Why the House of Lords needs to be reconfigured on a more democratic footing.
Reform of the House of Lords is a policy that carries general support. A recent opinion poll showed that only 23 per cent favoured the present position. Given the chaotically anomalous nature of the House of Lords as at present constituted, that is hardly surprising. To look no further than numbers, there are about 825 members of the House of Lords, compared with 650 elected Members of Parliament in the House of Commons. It cannot be right for the lower house — where ultimate power lies — to be outnumbered by the upper house.
General support for reform is one thing. Getting anything like general support for any particular aspect of reform is another matter. The present U.K. government, which is facing many crises, seems to be getting nowhere in producing proposals for reform which have any likelihood of widespread acceptance. With so many problems to face — recession, a coalition that is tearing itself apart, a continuing dispute over measures introduced in the recent budget, to mention only three — David Cameron must be tempted to put the whole idea of reform on hold yet again.
One of the major difficulties is that sporadic attempts over recent years to bring reform to the Lords have produced changes which, far from removing anomalies, have actually created even more.
Traditionally, the House of Lords was simply a reflection of the fact — an odd fact from today's perspective — that the U.K. has a hereditary peerage. The ability of the House of Lords to overrule decisions taken by the House of Commons became more and more unacceptable from the early days of the 20th century, and gradually the power of the upper house was curtailed. A major element in this was the passing of the 1911 Parliament Act (introduced by the then Liberal government). It was fiercely resisted by the Lords, but eventually passed when the King (George V) threatened to create sufficient Liberal peers to overcome the then Conservative majority in the Lords. The Bill effectively removed the right of the Lords to veto money bills completely, and imposed a maximum time for which other Bills could be delayed.
Over the years, other changes were made, notably by the 1999 House of Lords Act which strictly limited the number of hereditary peers. The position now is that non-hereditary peers reach the Lords through appointment (by the House of Lords Appointments Commission), and those made on the recommendation of the Prime Minister (including appointment of MPs who are leaving the House of Commons).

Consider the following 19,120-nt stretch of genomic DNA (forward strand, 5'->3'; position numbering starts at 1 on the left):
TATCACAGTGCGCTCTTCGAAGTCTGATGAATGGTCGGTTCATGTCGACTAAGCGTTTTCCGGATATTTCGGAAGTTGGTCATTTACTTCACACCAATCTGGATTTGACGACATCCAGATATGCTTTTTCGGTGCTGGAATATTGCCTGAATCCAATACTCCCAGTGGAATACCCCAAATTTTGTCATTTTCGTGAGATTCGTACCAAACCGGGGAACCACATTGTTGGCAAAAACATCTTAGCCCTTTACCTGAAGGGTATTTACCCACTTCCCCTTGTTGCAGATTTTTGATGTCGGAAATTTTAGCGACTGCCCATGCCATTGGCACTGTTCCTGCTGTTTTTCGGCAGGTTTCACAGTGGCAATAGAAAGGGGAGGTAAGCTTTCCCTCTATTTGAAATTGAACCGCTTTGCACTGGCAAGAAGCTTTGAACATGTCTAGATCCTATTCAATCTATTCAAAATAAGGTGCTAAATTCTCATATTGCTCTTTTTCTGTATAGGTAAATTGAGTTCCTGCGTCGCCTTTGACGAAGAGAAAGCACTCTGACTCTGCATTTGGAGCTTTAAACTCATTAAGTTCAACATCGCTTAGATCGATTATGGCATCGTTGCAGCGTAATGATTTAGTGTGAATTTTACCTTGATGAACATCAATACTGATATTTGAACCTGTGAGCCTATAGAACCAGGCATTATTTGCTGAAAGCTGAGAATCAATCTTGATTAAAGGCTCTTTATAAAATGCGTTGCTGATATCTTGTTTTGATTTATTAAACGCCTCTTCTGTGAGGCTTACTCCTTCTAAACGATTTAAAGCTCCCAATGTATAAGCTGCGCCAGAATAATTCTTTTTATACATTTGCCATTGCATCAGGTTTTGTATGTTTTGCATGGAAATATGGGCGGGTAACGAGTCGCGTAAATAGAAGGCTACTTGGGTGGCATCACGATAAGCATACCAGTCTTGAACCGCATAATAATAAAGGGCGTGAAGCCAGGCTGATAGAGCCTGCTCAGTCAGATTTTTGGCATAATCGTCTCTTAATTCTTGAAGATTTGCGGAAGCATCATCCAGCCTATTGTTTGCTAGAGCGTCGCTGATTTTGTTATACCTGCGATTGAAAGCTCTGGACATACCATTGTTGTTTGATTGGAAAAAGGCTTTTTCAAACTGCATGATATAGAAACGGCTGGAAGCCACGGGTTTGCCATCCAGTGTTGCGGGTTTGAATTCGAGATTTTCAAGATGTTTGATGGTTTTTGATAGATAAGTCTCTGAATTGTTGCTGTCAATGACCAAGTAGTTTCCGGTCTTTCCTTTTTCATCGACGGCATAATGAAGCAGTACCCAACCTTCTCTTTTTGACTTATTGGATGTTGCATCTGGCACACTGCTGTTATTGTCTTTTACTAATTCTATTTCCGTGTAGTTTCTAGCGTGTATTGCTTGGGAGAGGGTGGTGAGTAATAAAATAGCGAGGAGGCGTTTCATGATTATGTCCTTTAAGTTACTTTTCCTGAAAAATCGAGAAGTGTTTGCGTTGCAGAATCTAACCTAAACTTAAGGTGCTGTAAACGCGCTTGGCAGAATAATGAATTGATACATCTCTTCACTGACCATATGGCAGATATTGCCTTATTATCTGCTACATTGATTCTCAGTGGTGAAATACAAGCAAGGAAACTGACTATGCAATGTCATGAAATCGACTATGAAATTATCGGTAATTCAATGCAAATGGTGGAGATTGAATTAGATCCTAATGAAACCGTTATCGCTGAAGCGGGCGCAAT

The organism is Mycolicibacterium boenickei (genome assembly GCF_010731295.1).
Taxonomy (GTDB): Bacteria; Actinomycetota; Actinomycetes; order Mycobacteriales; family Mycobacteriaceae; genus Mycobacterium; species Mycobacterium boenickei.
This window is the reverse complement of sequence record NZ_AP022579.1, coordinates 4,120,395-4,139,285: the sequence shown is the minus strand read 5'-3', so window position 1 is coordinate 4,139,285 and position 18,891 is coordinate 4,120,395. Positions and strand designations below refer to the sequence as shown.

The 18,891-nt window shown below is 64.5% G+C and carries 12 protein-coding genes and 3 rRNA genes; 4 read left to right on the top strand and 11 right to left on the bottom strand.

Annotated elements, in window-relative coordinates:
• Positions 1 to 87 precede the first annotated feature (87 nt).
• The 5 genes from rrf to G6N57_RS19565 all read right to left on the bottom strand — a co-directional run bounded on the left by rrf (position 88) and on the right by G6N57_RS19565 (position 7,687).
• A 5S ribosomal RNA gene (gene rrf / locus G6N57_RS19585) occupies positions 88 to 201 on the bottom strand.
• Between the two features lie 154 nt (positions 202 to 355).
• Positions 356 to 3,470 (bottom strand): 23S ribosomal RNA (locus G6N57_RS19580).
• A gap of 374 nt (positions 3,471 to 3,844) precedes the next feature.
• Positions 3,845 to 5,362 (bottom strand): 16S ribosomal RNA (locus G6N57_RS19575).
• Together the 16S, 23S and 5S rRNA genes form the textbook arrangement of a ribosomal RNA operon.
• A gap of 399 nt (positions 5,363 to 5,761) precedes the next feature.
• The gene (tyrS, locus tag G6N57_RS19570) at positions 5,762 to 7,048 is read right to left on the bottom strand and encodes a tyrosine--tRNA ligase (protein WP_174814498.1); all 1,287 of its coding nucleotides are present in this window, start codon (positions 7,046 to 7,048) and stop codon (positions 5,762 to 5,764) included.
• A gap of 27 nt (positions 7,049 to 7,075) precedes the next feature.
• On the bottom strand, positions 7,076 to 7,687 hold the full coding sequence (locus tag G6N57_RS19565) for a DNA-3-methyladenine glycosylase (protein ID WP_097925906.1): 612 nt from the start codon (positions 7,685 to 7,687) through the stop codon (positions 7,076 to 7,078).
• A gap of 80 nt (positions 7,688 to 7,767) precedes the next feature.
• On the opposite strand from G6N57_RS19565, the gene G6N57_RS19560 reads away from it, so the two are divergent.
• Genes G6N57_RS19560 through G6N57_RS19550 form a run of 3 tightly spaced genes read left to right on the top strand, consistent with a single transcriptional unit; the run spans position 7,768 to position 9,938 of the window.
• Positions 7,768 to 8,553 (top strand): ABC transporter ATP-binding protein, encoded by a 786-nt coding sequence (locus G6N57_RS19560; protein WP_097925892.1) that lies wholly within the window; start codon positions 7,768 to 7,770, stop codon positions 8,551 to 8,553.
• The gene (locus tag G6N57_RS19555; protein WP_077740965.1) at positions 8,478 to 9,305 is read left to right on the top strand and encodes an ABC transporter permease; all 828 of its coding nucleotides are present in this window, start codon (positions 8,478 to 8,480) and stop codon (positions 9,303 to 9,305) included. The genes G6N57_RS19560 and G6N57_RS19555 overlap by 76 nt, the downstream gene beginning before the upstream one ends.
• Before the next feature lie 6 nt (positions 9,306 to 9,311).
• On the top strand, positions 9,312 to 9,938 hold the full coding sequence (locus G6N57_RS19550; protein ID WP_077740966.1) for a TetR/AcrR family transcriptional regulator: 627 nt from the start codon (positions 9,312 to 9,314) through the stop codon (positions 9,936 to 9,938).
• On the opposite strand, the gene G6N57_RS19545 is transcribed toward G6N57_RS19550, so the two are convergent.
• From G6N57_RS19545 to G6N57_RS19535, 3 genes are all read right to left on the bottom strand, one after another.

The situation, clearly, remains anomalous. You could argue, with tongue in cheek, that the ability to kick ex-MPs, including ex-Prime Ministers, “upstairs” is preferable to the situation in some non-democratic countries where they are kicked “downstairs” into prison, or worse.
Without tongue in cheek, it is apparent that some major reform is necessary. There is widespread popular support for a much more directly democratic system of choice. Nearly 70 per cent of those polled in the recent opinion poll supported the idea of electing at least 80 per cent of members of the second chamber.
Turning that popular wish into political reality will certainly not be straightforward. A joint parliamentary committee given the task of examining Liberal Democrat plans for an elected upper house broadly endorsed them — but then demonstrated that there were major divisions within the committee, one group actually issuing a separate report arguing that the proposals would be unworkable, and would threaten the primacy of the House of Commons. That's coalition for you!
The position now is that there is widespread agreement that the present situation needs to be changed, and almost total disagreement about how such change can be brought about. Given all the other problems that he faces, it would hardly be surprising if reform of the House of Lords fell from anywhere near the top of David Cameron's list.
I would certainly not argue that the present position is democratic. I do, however, remind myself that, anomalous though it is, the present situation has some strengths. For example, members of the Lords include people with a wide range of experience in many different fields. On numerous occasions they have shown themselves to have independence of approach. Quite often, when governments have rushed into policies without properly thinking them through, it has been the House of Lords which has provided the opportunity for more mature thought.
Reform is certainly needed, but the mature baby should not be thrown out with the messy bathwater.